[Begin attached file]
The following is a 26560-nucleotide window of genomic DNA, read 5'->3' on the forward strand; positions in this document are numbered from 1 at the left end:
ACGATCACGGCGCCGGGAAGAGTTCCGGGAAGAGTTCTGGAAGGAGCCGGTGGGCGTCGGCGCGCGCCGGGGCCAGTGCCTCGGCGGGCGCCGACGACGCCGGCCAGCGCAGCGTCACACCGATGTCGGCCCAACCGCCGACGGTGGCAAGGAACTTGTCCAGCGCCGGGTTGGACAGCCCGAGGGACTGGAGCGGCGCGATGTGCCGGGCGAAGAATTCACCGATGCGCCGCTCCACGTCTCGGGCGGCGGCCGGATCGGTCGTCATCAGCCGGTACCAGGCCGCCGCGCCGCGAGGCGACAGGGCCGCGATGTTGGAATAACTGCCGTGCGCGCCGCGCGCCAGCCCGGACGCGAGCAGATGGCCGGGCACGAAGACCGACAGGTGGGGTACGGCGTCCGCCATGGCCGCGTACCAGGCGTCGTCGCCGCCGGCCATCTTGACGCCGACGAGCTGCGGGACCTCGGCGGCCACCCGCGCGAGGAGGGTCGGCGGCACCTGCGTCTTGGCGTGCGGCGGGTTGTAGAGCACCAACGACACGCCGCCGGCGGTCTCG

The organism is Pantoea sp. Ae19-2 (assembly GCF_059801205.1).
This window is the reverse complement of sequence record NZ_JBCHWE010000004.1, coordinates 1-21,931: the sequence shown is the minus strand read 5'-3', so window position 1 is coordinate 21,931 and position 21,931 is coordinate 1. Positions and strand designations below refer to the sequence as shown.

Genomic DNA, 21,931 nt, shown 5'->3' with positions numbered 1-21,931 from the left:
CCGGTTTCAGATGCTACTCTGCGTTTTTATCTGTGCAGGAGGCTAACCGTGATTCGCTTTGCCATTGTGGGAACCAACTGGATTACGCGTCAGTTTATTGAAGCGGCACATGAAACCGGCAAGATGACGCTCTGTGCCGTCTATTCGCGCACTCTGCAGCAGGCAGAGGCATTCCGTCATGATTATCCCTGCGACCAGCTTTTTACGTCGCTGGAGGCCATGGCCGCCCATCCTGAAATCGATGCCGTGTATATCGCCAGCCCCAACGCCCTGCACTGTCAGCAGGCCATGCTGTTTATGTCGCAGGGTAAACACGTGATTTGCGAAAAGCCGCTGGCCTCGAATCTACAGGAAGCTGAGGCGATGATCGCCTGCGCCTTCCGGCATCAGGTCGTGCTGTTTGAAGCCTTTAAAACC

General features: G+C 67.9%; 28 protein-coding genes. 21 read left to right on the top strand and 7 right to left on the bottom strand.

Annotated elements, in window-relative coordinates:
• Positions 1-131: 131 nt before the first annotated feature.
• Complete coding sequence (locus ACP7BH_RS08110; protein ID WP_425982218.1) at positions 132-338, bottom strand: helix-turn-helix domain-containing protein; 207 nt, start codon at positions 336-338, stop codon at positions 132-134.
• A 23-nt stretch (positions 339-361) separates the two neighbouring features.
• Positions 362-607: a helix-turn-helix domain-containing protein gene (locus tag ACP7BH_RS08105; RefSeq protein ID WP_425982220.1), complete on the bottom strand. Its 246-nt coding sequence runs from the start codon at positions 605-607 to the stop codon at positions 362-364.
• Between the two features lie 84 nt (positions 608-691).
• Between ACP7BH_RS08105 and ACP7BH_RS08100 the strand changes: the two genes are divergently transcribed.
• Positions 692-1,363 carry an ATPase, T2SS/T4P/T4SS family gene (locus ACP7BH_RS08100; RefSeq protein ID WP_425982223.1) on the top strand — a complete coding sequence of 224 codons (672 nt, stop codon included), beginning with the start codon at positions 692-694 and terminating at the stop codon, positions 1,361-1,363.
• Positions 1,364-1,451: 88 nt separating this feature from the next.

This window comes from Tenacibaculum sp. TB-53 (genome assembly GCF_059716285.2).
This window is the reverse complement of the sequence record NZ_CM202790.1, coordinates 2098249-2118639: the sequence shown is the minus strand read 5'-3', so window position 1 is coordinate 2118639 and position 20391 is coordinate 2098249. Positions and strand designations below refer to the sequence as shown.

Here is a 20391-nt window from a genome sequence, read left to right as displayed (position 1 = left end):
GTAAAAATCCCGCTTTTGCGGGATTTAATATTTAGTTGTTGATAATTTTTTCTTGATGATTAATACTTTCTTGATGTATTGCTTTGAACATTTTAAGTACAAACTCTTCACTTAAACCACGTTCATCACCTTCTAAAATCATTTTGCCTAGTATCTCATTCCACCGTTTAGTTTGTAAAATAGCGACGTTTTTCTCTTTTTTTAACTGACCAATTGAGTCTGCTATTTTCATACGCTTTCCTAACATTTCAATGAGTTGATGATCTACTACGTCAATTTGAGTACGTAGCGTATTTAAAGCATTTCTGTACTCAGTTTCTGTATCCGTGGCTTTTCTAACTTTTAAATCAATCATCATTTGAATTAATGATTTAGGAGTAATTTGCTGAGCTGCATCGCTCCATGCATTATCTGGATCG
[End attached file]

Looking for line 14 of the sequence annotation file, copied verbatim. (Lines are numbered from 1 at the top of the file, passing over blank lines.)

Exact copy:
• Between ACP7BH_RS08105 and ACP7BH_RS08100 the strand changes: the two genes are divergently transcribed.